College Basketball: 5 Coaches in the Running for National Coach of the Year

Brian LendinoCorrespondent IIFebruary 15, 2012

College Basketball: 5 Coaches in the Running for National Coach of the Year

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    As college basketball enters its final month of play, five coaches have managed their way onto the short-list of candidates for National Coach of the Year.

    Past winners include the likes of Jim Boeheim, Bill Self, Tom Izzo, Jim Calhoun and Bob Knight.

    Like I previously stated, there are five coaches that have stood out above the rest and, while their importance can’t be easily identified in points per game or defensive efficiency numbers, these guys have shined brightest on all stages.

    Here are the five most worthy candidates for National Coach of the Year in college basketball.

5) Mike Brey, Notre Dame

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    After starting the season with four losses in their first nine games, while also losing their best player Tim Abromaitis to a season-ending knee injury, many people wrote the Notre Dame Fighting Irish off.

    Since that time they’ve gone 12-4—including 9-3 in the Big East—that includes huge wins against Pittsburgh, Louisville, Syracuse, Connecticut, Marquette and at West Virginia.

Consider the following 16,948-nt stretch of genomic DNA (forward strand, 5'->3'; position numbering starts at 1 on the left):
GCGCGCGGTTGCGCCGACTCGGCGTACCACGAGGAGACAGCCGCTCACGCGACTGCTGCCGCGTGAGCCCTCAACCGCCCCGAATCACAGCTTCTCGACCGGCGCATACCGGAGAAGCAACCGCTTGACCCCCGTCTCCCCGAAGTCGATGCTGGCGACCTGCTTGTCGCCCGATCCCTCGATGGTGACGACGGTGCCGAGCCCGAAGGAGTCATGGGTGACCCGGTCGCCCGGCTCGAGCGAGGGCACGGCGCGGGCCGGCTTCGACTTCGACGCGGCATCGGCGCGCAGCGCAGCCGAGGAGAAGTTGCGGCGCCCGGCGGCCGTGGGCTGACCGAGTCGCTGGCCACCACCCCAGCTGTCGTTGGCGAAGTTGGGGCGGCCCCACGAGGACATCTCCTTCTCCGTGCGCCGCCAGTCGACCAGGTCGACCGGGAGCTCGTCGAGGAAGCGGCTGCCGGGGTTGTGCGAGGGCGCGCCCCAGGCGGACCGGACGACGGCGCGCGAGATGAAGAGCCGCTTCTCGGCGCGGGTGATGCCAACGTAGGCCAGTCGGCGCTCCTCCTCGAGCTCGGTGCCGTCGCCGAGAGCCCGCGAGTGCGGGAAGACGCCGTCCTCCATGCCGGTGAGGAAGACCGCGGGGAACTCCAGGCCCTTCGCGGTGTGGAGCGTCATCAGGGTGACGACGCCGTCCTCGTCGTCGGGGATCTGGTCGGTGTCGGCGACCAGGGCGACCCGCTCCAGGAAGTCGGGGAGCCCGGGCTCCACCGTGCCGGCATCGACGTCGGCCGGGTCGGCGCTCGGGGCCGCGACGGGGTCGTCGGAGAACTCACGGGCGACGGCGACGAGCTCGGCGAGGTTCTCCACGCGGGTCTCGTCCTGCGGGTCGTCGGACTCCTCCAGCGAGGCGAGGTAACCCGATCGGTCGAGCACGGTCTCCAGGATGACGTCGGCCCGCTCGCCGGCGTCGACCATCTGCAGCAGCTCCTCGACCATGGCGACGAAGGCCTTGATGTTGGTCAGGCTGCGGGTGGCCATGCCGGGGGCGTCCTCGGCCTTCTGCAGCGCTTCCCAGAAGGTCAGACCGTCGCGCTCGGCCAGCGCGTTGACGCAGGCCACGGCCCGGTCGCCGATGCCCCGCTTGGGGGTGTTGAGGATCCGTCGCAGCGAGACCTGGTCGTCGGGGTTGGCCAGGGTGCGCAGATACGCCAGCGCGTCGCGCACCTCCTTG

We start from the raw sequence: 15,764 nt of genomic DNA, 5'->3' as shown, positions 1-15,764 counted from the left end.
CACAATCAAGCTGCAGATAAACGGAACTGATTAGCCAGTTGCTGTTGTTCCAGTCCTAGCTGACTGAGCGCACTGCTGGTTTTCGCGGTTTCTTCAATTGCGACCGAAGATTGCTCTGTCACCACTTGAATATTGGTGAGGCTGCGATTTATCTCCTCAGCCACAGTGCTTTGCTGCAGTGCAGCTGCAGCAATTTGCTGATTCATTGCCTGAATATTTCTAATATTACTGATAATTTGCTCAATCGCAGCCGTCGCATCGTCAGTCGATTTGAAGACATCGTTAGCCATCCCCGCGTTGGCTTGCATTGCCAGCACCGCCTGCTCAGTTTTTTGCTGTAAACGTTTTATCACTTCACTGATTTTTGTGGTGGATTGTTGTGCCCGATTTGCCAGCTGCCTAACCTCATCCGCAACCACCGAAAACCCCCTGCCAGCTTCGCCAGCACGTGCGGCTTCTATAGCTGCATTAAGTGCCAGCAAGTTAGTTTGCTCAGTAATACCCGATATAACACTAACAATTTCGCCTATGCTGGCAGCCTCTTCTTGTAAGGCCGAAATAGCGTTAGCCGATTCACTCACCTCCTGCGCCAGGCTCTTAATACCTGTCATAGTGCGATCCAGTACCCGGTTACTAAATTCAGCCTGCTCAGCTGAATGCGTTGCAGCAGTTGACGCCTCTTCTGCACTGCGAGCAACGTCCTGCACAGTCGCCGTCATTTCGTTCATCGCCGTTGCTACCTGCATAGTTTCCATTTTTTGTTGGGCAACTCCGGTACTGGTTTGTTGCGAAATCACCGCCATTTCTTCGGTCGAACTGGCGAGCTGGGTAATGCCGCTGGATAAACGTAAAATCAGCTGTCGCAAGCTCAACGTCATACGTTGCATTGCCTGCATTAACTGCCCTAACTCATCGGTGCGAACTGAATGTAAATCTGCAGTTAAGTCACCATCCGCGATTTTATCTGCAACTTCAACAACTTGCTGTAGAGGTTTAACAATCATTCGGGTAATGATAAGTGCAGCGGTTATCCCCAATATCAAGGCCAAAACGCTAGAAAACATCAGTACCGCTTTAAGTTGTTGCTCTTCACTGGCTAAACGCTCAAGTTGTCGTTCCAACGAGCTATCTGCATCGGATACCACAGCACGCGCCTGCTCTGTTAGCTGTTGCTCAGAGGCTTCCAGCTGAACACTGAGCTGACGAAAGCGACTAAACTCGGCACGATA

Much of, if not all of Notre Dame’s success, needs to be credited to Mike Brey’s coaching job.

    Many would consider it tough to justify the head of an eight-loss team for a coach of the year award, but given the circumstances in South Bend, Mike Brey is certainly deserving.

    He is down to one true post player in Jack Cooley and has found a way to maximize his production. The Irish have two sophomore guards that see at least 35 minutes per game in Jerian Grant and Eric Atkins.

    Mike Brey has pulled out every possible stop to keep his team competitive since losing his preseason all-Big East player after only two games. His work needs to be recognized on the national level because having this team ranked in mid-February is simply incredible.

4) Steve Prohm, Murray State

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    The level of competition isn’t the same, but when a team doesn’t register a loss until the 25th game of the season, you deserve your props.

    The Racers have three wins against the RPI top 100. That number isn’t great, but the Racers can prove a lot to a national following with a BracketBusters game on Feb. 18 against Saint Mary’s and a rematch with the only team to beat them this season, Tennessee State, on Feb. 23.

    Prohm doesn’t have the same name recognition of these other coaches, but his coaching job has been simply phenomenal.

    He lost three starters from last years team and plays with this season with a rather small line-up, seeing as not one player over 6’7” averages over 2.5 points or 2.5 assists per game.

    Murray State has strong guard play which is led by Isaiah Canaan. Steve Prohm will look towards him coming down the home stretch and deep into March.

3) John Calipari, Kentucky